Abstract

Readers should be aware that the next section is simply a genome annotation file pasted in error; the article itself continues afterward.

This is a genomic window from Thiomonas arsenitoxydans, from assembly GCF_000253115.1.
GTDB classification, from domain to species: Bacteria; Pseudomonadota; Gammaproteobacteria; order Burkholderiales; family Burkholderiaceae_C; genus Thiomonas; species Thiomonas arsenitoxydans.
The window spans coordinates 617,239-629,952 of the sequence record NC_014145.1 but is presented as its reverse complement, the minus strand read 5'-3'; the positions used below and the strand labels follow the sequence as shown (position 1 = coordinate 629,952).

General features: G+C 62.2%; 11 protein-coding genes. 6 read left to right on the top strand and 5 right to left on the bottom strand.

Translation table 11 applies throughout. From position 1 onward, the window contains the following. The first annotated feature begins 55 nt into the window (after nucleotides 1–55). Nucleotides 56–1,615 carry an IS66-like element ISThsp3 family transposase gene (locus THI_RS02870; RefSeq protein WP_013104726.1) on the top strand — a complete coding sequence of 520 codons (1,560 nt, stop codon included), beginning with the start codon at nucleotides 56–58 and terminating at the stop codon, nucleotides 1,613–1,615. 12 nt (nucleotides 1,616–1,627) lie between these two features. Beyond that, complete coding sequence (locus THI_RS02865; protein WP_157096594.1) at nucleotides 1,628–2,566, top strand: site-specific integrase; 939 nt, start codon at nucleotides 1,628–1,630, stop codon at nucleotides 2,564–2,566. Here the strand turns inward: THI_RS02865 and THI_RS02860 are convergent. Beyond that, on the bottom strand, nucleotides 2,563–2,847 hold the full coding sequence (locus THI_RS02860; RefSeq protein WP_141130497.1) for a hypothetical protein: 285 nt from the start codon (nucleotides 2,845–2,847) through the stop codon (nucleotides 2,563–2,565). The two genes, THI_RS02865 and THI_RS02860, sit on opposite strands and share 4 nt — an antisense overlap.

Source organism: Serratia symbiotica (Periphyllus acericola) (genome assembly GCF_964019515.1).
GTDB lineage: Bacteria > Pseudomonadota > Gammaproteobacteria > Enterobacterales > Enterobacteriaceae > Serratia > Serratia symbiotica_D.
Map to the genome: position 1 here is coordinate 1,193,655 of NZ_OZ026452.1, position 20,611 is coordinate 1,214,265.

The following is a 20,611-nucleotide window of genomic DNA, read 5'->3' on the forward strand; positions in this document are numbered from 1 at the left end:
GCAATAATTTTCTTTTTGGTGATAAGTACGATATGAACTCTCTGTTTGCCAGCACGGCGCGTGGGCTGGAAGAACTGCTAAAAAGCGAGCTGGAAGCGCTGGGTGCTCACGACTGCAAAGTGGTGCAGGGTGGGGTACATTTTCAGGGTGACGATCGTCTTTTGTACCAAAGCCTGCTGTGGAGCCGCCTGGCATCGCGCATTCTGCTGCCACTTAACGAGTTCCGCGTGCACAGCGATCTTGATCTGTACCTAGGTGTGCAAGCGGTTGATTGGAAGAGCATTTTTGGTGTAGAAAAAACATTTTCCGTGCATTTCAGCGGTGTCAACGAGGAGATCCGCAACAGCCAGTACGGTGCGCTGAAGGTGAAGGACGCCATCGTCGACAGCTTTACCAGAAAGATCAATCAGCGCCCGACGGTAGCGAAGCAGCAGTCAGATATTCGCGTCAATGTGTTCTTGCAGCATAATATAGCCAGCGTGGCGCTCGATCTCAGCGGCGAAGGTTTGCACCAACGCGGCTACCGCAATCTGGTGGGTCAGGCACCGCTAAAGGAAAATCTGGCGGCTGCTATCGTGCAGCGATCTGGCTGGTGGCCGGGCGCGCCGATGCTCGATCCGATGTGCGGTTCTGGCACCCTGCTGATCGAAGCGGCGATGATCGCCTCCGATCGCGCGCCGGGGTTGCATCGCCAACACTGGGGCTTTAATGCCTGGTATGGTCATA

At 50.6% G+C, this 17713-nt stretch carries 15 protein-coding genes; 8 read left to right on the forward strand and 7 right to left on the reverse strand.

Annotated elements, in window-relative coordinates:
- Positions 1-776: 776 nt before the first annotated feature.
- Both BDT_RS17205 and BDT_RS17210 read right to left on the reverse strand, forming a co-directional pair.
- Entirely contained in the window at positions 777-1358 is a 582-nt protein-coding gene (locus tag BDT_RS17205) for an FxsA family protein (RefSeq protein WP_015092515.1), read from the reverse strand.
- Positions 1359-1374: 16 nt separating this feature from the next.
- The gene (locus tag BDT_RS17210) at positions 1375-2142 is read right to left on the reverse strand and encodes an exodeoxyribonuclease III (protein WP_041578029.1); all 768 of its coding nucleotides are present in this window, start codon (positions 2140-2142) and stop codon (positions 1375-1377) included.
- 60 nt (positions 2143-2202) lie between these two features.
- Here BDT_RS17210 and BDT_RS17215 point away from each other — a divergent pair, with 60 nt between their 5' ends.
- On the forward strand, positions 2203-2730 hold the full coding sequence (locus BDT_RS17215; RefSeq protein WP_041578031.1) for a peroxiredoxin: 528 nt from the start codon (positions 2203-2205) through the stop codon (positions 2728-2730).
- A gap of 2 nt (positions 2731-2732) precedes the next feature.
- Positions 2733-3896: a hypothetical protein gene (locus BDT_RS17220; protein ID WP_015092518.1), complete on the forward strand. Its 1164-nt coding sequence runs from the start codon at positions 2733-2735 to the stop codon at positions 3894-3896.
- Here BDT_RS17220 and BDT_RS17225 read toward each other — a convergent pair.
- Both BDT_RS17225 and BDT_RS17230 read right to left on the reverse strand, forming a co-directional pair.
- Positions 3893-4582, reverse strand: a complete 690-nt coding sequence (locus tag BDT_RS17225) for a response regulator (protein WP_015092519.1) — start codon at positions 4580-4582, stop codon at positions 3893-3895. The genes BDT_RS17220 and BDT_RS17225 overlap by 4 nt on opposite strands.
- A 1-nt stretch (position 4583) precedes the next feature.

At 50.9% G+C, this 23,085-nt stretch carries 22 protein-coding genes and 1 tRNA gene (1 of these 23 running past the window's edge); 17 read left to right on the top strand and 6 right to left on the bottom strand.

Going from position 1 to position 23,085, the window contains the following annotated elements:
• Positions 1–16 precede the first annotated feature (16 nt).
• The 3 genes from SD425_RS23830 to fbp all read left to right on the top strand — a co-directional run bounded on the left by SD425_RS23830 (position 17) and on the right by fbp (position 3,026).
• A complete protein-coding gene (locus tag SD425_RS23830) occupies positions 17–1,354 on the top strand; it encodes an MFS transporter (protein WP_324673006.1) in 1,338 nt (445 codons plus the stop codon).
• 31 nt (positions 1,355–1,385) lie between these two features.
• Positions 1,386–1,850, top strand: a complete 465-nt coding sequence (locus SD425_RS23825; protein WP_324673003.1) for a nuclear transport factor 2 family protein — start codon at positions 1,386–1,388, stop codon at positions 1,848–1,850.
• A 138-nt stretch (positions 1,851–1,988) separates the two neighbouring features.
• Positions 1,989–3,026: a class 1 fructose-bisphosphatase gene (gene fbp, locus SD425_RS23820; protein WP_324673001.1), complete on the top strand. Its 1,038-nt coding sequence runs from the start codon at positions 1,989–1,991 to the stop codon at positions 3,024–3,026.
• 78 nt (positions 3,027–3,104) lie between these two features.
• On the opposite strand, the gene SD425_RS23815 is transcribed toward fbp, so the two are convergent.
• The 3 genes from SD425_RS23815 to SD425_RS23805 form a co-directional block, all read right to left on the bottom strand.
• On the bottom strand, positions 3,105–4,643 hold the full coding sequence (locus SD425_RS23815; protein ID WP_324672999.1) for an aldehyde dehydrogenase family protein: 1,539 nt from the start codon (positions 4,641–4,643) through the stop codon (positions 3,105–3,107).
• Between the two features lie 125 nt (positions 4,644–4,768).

Rapid prototyping with solid free-form fabrication (SFF) is a key innovation that makes it possible to rapidly produce physical parts directly from a CAD model. Recent research focuses on SFF systems which directly fabricate metal parts. This paper introduces the Stanford Solid Plotter (SSP), a new SFF system that forms prototypes using metal-deposition. Since many critical problems in metal deposition relate to heat transfer issues, the main focus of the paper is on key aspects of the thermal behavior of the SSP part fabrication process, namely the deposition, freezing and cooling of a workpiece. Predictions from a finite difference heat transfer model are used to improve both the precision and strength of actual workpieces made with the SSP. Lab experiments using thermocouples confirm the behavior of the finite difference model.

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